This week was a good one for privacy, which is not something we've been able to say often recently.
The Court of Appeal has upheld a ruling forcing Associated Newspapers, publishers of the Mail Online, to pay damages to the children of singer, Paul Weller. The case concerned photos published in 2012 of the Weller family out on a shopping trip in California. A paparazzo followed them, took photos without their consent and, when confronted, assured the parents that the children's faces would be obscured. But the Mail Online didn't pixelate the children's faces when they ran the photos, much to the family's distress.
Part of the newspaper's argument was that the photos were innocuous and taken in a public place. But the court ruled that the children had a reasonable expectation of privacy when out on family outings like the shopping trip. In determining the balance to be struck between the right to privacy and the right to freedom of expression, the pendulum swung in favour of privacy.
The Court of Appeal has confirmed the previous ruling was the correct one. There was no public interest in the photos and just because the children's father is well-known, that doesn't mean the children lose any rights of privacy.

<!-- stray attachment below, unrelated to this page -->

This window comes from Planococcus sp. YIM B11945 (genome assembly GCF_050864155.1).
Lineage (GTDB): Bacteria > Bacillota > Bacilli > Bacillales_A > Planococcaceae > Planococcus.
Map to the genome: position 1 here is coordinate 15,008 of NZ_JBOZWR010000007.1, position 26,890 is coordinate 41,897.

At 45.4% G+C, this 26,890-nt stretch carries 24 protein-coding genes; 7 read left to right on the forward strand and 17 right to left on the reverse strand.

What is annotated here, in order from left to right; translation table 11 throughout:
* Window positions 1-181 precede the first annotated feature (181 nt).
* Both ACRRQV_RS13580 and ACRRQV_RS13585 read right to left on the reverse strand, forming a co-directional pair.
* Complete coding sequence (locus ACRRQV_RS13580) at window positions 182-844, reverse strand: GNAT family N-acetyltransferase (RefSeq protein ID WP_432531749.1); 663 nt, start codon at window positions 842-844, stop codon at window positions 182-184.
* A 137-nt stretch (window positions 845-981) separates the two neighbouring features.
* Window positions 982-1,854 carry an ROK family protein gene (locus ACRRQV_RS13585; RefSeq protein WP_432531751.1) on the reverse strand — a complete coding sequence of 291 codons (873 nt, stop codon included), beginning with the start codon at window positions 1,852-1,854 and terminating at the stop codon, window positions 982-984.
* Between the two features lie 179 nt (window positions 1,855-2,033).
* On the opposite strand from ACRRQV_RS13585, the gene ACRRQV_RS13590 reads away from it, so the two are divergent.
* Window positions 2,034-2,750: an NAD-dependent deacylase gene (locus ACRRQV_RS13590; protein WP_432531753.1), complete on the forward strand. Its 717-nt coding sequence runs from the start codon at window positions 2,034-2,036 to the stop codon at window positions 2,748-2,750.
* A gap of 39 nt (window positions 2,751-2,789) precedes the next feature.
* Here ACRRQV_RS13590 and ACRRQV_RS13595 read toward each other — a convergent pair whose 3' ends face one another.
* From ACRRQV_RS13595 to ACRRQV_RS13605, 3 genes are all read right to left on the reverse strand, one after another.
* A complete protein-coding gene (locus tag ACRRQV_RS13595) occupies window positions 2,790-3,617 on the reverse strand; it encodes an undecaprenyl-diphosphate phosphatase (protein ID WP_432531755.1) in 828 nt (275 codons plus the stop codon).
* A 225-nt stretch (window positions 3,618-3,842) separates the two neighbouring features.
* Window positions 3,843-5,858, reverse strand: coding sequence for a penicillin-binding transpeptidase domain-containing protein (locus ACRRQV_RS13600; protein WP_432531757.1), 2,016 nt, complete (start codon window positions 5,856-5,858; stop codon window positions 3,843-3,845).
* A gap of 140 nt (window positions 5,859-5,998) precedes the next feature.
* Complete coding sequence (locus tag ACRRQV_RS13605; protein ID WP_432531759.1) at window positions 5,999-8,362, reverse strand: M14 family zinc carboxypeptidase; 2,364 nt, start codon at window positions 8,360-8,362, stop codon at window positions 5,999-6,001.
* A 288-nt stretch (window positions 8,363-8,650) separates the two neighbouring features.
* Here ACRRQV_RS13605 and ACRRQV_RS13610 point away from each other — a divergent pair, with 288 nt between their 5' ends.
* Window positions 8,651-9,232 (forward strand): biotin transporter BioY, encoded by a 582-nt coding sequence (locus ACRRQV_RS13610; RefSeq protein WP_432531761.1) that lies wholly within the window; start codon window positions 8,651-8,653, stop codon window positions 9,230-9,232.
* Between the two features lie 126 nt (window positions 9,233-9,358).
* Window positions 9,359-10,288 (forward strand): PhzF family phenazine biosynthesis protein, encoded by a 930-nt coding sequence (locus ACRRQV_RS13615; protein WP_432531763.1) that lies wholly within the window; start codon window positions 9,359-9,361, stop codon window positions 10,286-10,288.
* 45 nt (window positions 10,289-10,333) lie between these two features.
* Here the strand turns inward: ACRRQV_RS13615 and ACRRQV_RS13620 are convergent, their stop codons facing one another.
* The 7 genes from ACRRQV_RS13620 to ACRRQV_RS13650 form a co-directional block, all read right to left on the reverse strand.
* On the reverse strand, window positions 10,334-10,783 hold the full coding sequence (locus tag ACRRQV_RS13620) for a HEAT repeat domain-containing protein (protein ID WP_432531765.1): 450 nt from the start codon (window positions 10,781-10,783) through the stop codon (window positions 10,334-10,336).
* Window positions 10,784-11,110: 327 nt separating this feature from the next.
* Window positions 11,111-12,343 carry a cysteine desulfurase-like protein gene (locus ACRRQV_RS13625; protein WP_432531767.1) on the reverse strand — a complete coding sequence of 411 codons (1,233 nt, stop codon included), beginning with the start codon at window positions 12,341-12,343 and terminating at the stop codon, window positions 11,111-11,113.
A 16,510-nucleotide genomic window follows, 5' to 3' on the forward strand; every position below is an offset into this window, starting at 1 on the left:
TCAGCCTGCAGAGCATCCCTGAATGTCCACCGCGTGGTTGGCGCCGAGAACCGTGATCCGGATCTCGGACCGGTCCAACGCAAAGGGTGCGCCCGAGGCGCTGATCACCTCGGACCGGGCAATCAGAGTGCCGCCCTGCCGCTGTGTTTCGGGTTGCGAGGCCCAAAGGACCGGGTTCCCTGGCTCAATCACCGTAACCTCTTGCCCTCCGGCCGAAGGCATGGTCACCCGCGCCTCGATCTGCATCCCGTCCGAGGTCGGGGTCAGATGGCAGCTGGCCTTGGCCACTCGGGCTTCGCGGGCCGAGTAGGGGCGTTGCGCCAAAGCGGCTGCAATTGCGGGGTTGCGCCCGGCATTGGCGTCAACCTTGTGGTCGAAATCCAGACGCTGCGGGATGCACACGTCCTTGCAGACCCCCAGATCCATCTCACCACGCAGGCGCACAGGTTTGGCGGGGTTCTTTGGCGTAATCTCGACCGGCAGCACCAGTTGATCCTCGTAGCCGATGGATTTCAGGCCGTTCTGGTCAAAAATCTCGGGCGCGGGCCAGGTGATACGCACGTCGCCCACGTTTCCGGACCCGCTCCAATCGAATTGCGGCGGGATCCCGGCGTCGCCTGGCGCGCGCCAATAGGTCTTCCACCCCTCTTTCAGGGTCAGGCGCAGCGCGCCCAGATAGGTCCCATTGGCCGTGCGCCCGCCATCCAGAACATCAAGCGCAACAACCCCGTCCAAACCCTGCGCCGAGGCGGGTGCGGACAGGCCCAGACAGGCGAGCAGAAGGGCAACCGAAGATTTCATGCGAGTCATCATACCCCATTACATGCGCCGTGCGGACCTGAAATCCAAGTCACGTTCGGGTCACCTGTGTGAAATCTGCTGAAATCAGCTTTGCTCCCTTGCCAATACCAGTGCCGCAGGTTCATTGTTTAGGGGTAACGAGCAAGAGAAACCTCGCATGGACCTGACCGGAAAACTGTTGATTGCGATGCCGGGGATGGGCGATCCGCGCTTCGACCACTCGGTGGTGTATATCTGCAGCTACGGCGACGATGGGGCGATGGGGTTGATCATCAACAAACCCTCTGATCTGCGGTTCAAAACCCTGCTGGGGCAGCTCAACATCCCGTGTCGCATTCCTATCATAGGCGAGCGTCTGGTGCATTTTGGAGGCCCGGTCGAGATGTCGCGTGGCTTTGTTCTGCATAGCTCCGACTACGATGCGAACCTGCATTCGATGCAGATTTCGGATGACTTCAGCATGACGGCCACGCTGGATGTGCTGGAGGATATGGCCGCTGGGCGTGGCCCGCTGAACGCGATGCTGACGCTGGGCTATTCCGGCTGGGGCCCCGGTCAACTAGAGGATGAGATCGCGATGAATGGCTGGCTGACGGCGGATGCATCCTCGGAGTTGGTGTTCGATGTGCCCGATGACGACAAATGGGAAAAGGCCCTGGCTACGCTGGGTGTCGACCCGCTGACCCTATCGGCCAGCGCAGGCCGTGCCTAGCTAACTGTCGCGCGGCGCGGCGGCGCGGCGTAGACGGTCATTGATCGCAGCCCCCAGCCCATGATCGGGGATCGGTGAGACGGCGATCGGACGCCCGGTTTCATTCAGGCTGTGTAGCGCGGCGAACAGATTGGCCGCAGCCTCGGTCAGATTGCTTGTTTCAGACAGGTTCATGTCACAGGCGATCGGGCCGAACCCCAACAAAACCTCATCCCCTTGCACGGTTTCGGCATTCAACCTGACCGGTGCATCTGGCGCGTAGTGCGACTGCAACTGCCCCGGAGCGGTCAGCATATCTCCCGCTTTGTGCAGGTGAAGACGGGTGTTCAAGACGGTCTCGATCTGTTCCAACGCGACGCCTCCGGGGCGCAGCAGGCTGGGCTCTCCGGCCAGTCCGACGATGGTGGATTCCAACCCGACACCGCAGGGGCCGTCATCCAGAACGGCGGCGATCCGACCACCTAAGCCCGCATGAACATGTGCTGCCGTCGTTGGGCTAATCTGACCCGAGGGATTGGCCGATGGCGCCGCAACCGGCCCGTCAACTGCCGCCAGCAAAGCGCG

There are many good points in the court's judgment, which should comfort anyone trying to raise a family whilst having a career that puts them in the public eye.
One of the best parts is the rejection of the argument that the photos were harmless as they just showed the family doing normal family things. That's precisely the issue with these kind of paparazzi photos. It's because such events are not newsworthy that the families should be left alone. It's fair enough to print photos of children if their parents take them to a red-carpet event where they know there will be photographers present. But trips to the park, or to the shops, or to playgroups should be off limits.
Another welcome aspect is the dismissal of the argument that because it was lawful to take the photos under Californian law, the Mail Online could publish them in England. Instead, the Court has affirmed that what matters when publishing over here is English law. Again, that's completely right. We have a different attitude towards privacy than our friends across the pond and if actions have consequences over here, English law should apply.
The only downside of the decision is that the damages are very low - £10,000 in total. The real deterrent to newspapers is the risk of having to pay more legal costs in the future.
Hopefully, further litigation won't be needed though and this decision will help reinforce privacy rights of children in this country.